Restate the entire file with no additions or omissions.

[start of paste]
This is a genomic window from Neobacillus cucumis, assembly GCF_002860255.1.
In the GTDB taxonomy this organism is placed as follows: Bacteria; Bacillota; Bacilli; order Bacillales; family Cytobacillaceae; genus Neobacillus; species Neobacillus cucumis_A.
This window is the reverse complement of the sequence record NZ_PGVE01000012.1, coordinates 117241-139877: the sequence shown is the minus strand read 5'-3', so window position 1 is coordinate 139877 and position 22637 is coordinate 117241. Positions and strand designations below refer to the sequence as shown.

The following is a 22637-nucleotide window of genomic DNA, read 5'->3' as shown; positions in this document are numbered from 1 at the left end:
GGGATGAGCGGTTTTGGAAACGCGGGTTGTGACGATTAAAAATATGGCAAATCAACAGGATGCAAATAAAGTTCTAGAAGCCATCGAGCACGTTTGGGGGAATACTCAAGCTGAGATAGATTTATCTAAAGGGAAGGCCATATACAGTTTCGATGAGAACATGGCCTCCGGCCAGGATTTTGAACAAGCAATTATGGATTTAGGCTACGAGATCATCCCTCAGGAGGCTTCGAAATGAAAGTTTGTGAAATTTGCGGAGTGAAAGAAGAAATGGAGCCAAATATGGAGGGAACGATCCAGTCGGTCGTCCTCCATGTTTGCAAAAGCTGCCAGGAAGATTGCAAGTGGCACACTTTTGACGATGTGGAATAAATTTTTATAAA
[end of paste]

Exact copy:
This is a genomic window from Neobacillus cucumis, assembly GCF_002860255.1.
In the GTDB taxonomy this organism is placed as follows: Bacteria; Bacillota; Bacilli; order Bacillales; family Cytobacillaceae; genus Neobacillus; species Neobacillus cucumis_A.
This window is the reverse complement of the sequence record NZ_PGVE01000012.1, coordinates 117241-139877: the sequence shown is the minus strand read 5'-3', so window position 1 is coordinate 139877 and position 22637 is coordinate 117241. Positions and strand designations below refer to the sequence as shown.

The following is a 22637-nucleotide window of genomic DNA, read 5'->3' as shown; positions in this document are numbered from 1 at the left end:
GGGATGAGCGGTTTTGGAAACGCGGGTTGTGACGATTAAAAATATGGCAAATCAACAGGATGCAAATAAAGTTCTAGAAGCCATCGAGCACGTTTGGGGGAATACTCAAGCTGAGATAGATTTATCTAAAGGGAAGGCCATATACAGTTTCGATGAGAACATGGCCTCCGGCCAGGATTTTGAACAAGCAATTATGGATTTAGGCTACGAGATCATCCCTCAGGAGGCTTCGAAATGAAAGTTTGTGAAATTTGCGGAGTGAAAGAAGAAATGGAGCCAAATATGGAGGGAACGATCCAGTCGGTCGTCCTCCATGTTTGCAAAAGCTGCCAGGAAGATTGCAAGTGGCACACTTTTGACGATGTGGAATAAATTTTTATAAA